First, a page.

• Smoke/Fire alarm systems must be installed
  • Adequate number of extinguishers should be provided
  • Prior relationship with local Fire services should be established

Finishing Section:

safety plan for second floor of a garment factory
Fig: Safety layout plan of second floor of a garments factory

Fire safety: Fire safety refers to precautions that are taken to prevent or reduce the likelihood of a fire that may result in death, injury, or property damage, alert those in a structure to the presence of an uncontrolled fire in the event one occurs, better enable those threatened by a fire to survive in and evacuate from affected areas, or to reduce the damage caused by a fire. Fire safety measures include those that are planned during the construction of a building or implemented in structures that are already standing, and those that are taught to occupants of the building. Threats to fire safety are referred to as fire hazards. A fire hazard may include a situation that increases the likelihood a fire may start or may impede escape in the event a fire occurs.

Safety issues: Outside the factory building
Safety issues are related to the outside conditions also. In our country, buildings are so closely spaced that if one building accidentally catches fire, it is possible that the building beside the affected one may also catch fire. Again, fire fighters face many problems due to this inadequate setback between buildings. Garments factories of Bangladesh are yet to be satisfactory in terms of fire safety. There should be a national strategy to raise awareness among the common mass and specially the workers before tragedy strikes again. Another important factor is awareness should also be raised among planners, architects, engineers and constructors. If some simple factors are considered and some suitable measures are adopted, risk of life and property can be minimized to a great extent.

Fire Safety:
Fire safety is often a component of building safety. Those who inspect buildings for violations of the Fire Code and go into schools to educate children on Fire Safety topics are fire department members known as fire prevention officers. The Chief Fire Prevention Officer or Chief of Fire Prevention will normally train newcomers to the Fire Prevention Division and may also conduct inspections or make presentations.

Key elements of a fire safety policy:

  1. Building a facility in accordance with the version of the local building code
  2. Maintaining a facility and conducting yourself in accordance with the provisions of the fire code. This is based on the occupants and operators of the building being aware of the applicable regulations and advice.

Examples of these include:

  • Not exceeding the maximum occupancy within any part of the building.
  • Maintaining proper fire exits and proper exit signage (e.g., exit signs pointing to them that can function in a power failure)
  • Compliance with electrical codes to prevent overheating and ignition from electrical faults or problems such as poor wire insulation or overloading wiring, conductors, or other fixtures with more electric current than they are rated for.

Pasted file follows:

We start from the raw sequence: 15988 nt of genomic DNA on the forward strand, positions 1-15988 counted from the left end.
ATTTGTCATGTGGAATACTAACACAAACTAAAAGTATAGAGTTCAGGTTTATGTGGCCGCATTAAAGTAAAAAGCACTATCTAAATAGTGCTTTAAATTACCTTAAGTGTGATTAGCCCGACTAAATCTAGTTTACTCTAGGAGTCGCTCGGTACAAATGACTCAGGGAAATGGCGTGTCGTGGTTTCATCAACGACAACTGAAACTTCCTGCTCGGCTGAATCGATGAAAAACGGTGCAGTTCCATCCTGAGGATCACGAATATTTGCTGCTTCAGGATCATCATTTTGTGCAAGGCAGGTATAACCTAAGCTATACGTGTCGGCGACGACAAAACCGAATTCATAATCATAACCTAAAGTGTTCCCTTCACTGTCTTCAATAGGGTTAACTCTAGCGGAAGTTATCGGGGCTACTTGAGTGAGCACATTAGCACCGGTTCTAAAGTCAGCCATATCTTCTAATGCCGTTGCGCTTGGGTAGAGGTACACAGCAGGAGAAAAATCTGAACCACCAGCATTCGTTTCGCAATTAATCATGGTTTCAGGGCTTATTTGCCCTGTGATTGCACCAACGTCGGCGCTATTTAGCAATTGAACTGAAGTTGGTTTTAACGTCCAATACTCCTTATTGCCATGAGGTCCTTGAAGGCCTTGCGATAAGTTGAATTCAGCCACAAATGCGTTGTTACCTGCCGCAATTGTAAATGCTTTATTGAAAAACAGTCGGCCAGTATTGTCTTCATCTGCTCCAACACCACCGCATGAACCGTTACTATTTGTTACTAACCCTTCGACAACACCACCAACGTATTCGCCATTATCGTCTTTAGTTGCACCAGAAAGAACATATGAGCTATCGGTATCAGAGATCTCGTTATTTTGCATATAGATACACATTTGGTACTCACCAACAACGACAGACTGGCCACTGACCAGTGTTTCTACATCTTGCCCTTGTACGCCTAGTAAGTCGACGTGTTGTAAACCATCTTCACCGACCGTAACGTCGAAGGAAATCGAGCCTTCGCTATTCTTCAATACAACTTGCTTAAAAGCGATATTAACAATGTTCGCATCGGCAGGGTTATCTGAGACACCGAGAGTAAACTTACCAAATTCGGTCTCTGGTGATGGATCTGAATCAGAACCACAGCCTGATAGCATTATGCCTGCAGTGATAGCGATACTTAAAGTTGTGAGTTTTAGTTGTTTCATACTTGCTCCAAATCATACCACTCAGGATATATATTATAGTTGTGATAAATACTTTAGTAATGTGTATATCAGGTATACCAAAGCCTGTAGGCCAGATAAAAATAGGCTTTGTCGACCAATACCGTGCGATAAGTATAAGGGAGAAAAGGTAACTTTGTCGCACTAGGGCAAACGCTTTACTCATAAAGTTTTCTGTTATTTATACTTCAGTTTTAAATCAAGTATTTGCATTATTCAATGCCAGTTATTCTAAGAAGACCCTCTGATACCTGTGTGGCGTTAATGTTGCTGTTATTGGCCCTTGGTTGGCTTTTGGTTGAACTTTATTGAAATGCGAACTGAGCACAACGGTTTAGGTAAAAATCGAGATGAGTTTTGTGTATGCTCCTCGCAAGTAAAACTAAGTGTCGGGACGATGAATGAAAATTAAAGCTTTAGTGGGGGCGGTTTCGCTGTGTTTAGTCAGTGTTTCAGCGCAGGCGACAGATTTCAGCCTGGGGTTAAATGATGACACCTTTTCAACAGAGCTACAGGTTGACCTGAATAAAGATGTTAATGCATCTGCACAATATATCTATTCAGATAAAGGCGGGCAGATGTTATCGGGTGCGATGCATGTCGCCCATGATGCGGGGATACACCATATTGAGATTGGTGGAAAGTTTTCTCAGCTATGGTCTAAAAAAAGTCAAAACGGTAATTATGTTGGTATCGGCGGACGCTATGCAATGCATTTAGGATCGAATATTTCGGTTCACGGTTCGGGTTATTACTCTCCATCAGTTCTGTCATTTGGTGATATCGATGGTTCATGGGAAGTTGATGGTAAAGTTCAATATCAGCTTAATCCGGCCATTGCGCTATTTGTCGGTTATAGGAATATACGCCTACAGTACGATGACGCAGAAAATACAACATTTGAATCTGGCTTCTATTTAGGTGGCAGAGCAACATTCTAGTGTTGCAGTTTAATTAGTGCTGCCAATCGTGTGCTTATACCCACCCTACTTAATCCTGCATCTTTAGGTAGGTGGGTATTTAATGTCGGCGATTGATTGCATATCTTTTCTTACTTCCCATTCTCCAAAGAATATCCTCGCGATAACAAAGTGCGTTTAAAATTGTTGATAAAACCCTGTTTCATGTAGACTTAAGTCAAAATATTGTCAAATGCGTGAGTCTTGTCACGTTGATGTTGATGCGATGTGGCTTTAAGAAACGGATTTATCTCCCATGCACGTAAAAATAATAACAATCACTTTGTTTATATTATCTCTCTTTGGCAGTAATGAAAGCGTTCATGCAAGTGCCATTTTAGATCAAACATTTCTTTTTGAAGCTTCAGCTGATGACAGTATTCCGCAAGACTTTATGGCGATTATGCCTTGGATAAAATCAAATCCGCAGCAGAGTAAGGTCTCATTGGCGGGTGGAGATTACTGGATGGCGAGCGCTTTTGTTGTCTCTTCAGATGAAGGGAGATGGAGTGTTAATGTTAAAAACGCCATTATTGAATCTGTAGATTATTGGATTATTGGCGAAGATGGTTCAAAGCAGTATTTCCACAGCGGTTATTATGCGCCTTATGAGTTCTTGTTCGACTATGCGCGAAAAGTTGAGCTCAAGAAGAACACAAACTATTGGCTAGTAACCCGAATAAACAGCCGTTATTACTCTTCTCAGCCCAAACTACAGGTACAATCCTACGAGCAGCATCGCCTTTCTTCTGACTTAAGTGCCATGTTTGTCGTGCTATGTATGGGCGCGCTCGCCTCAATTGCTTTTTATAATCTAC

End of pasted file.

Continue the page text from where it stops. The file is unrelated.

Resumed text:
• Placing and maintaining the correct type of fire extinguishers in easily accessible places.
  • Properly storing and using, hazardous materials that may be needed inside the building for storage or operational requirements (such as solvents in spray booths).
  • Prohibiting flammable materials in certain areas of the facility.
  • Periodically inspecting buildings for violations, issuing Orders To Comply and, potentially, prosecuting or closing buildings that are not in compliance, until the deficiencies are corrected or condemning it in extreme cases.
  • Maintaining fire alarm systems for detection and warning of fire.
  • Obtaining and maintaining a complete inventory of firestops.
  • Ensuring that spray fireproofing remains undamaged.
  • Maintaining a high level of training and awareness of occupants and users of the building to avoid obvious mistakes, such as the propping open of fire doors.
  • Conduct fire drills at regular intervals throughout the year.

Fire Safety Requirements:
Fire safety requirements are commensurate with:

  1. The number of persons involved in the industrial activity
  2. The type of industry and processes involved.
  3. The layout, size, design and nature of construction of the place of work

The main criteria which are considered with regard to fire safety requirements are

  1. Means of escape
  2. Means for fighting fire
  3. Means for giving warning in case of fire and
  4. Any dangerous substances stored, used or handled

Any promoter desiring to develop and invest in the industrial sector shall ensure that the criteria at 2.2 are satisfied. The promoter shall conduct a fire risk assessment to determine the requirements of fire safety and adhere to those requirements specific to his case – (check list annex to conduct survey).

Means of Escape
Means of escape are structural and integral part of the construction which allows people to proceed to a place of safety in the event of a fire.

  1. Means of escape includes exit doors, corridors and staircase which lead to the open air.
  2. Every promoter shall ensure that people who are in the building can get out
  3. Safely and quickly in the event of a fire.

A single route is accepted as means of escape where:

  1. The distance to be travelled to reach the final exit is 18 m in case of an office and 12 m in other cases,
  2. The route to the final exit is protected and is at least 1.1 m wide,
  3. The floor height does not exceed 9m and
  4. The total number of person does not exceed 60.